NATS airspace plans: ‘probably the most important and far-reaching aviation announcement of the year’
Today’s announcement by National Air Traffic Control (NATS) that it proposes to reconfigure airspace could be more significant that any plans for a new runway. ‘Airspace’ and ‘flight paths’ sound like a technical turn-off but, in my view, this is the most important and far-reaching aviation announcement of the year.
Why? It could be airport expansion by the backdoor in a big way as it might result in a 20% increase in the number of flights which can use existing runways. And, if done badly, could generate the sort of huge popular protests that have taken place in Frankfurt since flight paths were changed to accommodate the new runway in 2011.
Let me explain. NAT’s proposals are part of the Single European Sky Agreement, known as SESAR. SESAR aims to create much more coordination between the air traffic control systems of individual European countries. These would increase efficiency and potentially cut CO2 emissions.
So far, so good. But, according to the NATS report published today on the Gatwick airspace, it would enable a plane to land at Gatwick every minute. Currently the gap between aircraft needs to be 90 seconds. Without the hint of a second runway, this could increase capacity of the airport by around 20%.
But there is more. NATS has said it will be revising all the take-off and landing routes. That could mean some areas become free of planes while others are under a flight path for the first time. And that’s where the protest will start. People are more disturbed by planes when they’ve never had them before. And they feel cheated because they can reasonably argue they never expected to be under a flight path. It is this situation which has seen up to 5,000 people occupy the terminal in Frankfurt every Monday night ever since the fourth runway opened in 2011.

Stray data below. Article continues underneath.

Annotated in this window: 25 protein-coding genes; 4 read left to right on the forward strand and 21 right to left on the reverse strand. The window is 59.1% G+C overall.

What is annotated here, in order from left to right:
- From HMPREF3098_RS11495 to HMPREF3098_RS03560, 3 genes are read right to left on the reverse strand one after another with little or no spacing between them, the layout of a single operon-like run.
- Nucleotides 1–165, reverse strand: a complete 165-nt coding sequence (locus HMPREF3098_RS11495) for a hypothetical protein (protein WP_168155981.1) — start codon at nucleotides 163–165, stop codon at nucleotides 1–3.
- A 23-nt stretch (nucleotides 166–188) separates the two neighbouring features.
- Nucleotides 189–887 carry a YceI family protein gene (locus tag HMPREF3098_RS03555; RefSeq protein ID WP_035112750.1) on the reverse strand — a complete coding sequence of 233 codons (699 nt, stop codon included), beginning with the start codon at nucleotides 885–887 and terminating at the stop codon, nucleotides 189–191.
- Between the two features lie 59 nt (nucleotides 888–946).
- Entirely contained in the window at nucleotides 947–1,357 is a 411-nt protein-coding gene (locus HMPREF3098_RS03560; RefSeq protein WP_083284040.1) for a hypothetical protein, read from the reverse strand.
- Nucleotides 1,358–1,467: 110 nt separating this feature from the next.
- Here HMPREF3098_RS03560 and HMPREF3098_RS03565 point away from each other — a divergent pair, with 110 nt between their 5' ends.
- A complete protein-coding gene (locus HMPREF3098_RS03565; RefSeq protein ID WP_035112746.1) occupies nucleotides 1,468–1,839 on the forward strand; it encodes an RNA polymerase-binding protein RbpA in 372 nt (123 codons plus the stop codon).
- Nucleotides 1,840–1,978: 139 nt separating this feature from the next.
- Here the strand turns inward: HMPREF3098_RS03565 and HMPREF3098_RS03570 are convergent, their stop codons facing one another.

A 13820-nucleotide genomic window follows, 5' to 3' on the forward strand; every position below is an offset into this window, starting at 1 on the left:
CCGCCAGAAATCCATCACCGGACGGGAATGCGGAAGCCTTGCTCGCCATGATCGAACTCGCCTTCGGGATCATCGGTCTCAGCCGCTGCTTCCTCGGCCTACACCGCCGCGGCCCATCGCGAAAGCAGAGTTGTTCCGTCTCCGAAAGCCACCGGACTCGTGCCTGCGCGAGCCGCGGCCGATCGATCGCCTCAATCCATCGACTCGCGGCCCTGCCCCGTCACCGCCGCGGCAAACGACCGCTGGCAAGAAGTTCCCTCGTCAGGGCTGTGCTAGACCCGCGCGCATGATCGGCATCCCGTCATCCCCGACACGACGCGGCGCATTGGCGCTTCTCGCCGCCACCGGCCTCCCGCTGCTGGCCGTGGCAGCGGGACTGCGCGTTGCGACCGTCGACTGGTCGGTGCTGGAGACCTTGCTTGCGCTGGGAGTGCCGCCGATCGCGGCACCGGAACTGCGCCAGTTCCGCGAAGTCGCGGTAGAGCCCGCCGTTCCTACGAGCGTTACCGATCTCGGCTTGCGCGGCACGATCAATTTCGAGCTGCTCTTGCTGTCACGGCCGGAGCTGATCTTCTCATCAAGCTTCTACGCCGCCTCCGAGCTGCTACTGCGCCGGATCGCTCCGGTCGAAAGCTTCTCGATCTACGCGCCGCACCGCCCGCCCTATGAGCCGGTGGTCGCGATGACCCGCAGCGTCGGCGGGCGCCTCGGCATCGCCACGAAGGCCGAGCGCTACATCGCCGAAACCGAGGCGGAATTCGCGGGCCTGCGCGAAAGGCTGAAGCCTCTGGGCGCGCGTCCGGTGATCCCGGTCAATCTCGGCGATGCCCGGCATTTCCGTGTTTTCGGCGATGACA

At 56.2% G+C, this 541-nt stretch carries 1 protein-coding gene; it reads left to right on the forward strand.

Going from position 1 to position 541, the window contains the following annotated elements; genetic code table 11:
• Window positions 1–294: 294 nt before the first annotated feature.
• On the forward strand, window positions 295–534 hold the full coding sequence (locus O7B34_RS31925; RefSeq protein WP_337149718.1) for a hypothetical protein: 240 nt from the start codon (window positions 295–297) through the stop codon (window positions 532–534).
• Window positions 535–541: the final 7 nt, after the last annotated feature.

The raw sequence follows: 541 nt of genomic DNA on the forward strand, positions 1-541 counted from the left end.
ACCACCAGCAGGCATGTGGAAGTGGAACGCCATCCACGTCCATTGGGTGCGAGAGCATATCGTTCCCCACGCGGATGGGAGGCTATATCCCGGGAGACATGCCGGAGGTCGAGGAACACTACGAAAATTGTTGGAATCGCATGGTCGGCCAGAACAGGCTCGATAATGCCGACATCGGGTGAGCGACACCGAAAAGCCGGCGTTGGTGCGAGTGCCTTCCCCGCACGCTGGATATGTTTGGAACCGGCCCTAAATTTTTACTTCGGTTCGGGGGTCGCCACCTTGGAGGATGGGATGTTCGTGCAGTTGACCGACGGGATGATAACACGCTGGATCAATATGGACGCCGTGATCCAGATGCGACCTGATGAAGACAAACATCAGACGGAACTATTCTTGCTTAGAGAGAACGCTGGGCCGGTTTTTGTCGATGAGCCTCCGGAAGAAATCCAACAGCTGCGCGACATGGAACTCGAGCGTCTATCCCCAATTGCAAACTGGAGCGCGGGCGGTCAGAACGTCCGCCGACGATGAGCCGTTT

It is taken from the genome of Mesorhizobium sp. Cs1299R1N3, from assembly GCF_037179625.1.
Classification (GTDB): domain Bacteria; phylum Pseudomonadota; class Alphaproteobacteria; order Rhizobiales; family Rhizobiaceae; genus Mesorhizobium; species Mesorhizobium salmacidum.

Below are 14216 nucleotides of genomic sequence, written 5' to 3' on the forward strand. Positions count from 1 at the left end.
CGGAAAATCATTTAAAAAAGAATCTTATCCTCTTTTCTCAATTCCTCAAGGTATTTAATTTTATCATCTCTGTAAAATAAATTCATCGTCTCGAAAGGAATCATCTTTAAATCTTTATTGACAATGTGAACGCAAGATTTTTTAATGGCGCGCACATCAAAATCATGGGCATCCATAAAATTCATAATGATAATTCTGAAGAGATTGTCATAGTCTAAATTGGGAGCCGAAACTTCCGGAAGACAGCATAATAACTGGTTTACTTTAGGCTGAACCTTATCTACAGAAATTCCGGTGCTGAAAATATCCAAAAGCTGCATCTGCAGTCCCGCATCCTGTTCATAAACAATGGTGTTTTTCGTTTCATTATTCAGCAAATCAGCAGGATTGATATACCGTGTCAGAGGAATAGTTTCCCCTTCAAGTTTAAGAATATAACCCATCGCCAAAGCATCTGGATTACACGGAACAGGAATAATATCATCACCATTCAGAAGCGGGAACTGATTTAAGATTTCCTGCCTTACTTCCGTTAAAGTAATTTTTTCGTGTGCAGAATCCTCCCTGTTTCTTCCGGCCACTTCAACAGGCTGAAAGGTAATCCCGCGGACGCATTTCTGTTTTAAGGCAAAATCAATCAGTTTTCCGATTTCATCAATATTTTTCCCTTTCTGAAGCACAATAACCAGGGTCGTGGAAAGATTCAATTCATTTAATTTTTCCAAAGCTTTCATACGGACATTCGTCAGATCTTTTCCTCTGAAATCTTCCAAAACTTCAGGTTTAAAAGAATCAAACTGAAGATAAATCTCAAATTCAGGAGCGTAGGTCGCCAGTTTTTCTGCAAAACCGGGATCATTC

Potential noise ghettos
However, it could even be worse than this. Increasingly, NATS has the computer technology to guide planes much more precisely. This is why they are talking about having stacks in the sea and then guiding aircraft to the airport in one or two continuous paths. That will relieve many people who currently get aircraft but it will be turning the new areas into noise ghettos.
NATS is aware of this and is talking about respite periods by varying the approach paths to airports (and the take-off routes). That would be welcome but it still potentially leaves many communities experiencing a lot of aircraft noise for the first time.
NATS is also talking about quieter planes and steeper descent paths. All very but I’m not sure they will be enough to stem the torrent of protest new flight paths will unleash.
A few years back NATS were badly hurt when they tried to vary flight paths around Luton and Stansted. They backed off. This time they are trying to still the protests about consulting on the concept of airspace changes first, long before publishing the new flight paths.
They are starting with Gatwick and London City but hope to cover the whole county by 2020, including Heathrow where, according to the European Commission, over 725,000 people leave under the flight paths.
The explosion waiting to happen could relegate the fight over a new runway in London and the South East. And, nationwide, the streamlined system could significantly increase the number of planes using our airports.
The EU is giving NATS little choice but to try and introduce these changes. But they are playing with very high stakes. Get it wrong and they could be an explosion of protest across the UK.